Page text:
Peoples Temple Cult: Relocation to Guyana

Over the years, Jones had established relationships and contacts with people in high places, including mayors and other politicians. This allowed him to dodge some of the media coverage and calm the suspicions of others. In this article, you will learn what happened to the Peoples Temple when allies of the organization could no longer protect them from the press.

Fleeing to Guyana

The political protection of the Peoples Temple did not last forever. In the beginning, many newspaper articles had not reached print because of phone calls and letter writing campaigns that Jones initiated. However, the growing local media attention, as well as the influence of former members of the Temple that had escaped, would become too heavy to handle. All of this prompted Jones to make a drastic decision.

Jim Jones convinced the members of the Peoples Temple cult to relocate to Jonestown, Guyana. About 1,000 members agreed to join him.  The community was isolated and shaped by Jones in South American jungle space. He named the site after himself. The reason he moved the cult to Guyana is because Jones was constantly worried about losing his followers.

A damaging article was slated to appear in the newspaper , filled with allegations of fraud, assault and potential kidnapping. Jones would never see this article; he had already fled the country. The contents were eventually read to him over the telephone. As with many of the plans that Jones created, he made careful preparations. By July of 1977, the Immigration and Naturalization Service in San Francisco’s Federal Building had received about 500 to 600 requests for passports. Jones left quickly, but the plans for the majority of his Temple members had been planned several weeks in advance.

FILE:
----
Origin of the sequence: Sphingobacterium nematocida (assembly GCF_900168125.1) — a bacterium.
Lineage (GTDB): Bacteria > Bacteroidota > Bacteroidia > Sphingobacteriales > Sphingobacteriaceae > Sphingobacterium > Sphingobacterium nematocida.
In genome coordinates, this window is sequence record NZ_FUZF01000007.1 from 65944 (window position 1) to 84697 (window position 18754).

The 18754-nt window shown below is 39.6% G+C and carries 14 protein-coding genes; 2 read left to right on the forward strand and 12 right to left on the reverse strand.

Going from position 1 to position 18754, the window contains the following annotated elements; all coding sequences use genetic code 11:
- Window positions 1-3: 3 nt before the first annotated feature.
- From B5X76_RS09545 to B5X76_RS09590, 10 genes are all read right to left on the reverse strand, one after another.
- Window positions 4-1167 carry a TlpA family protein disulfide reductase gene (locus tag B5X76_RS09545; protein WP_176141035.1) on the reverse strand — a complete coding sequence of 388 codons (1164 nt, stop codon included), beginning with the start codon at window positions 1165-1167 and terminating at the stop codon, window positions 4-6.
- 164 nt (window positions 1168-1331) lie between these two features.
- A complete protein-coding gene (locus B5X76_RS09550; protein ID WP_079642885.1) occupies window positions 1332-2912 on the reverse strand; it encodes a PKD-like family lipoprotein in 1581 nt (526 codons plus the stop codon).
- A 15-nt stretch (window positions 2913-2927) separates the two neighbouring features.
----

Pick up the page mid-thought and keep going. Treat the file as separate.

A Leaderless Temple

Jim Jones had fled the Temple headquarters of San Francisco, but there was still staff and members left behind. Meetings were held on Fridays and Saturdays, but the number of attendees had decreased. The Temple was no longer receiving the kind of donations they once raked in. Because of this, the organization was forced to sell some of its property. Personnel workers started to dwindle and the remaining staff became overworked. Although the Temple in California suffered greatly when Jones departed, a press release stated that they would remain in the city and state.

Jones kept in contact with the Temple headquarters by using a short wave radio. He would make impossible requests on the remaining staff, such as writing thousands of letters to the FCC and IRS. Members that seemed not to follow his orders were sent to Jonestown. The Temple also had to deal with a handful of lawsuits , prompting the hiring of a lawyer and conspiracy theorist to speak on their behalf.

Defections were detrimental to the Temple, especially when they involved high-ranking members of the organization, such as San Francisco Temple leader Terry Buford, who left in October of 1978. The political influence that the Temple enjoyed was also affected by the departure of Jones. Many influential allies turned their back on the Temple, which added fuel to the media fire. Others stayed loyal and spoke on the behalf of the organization.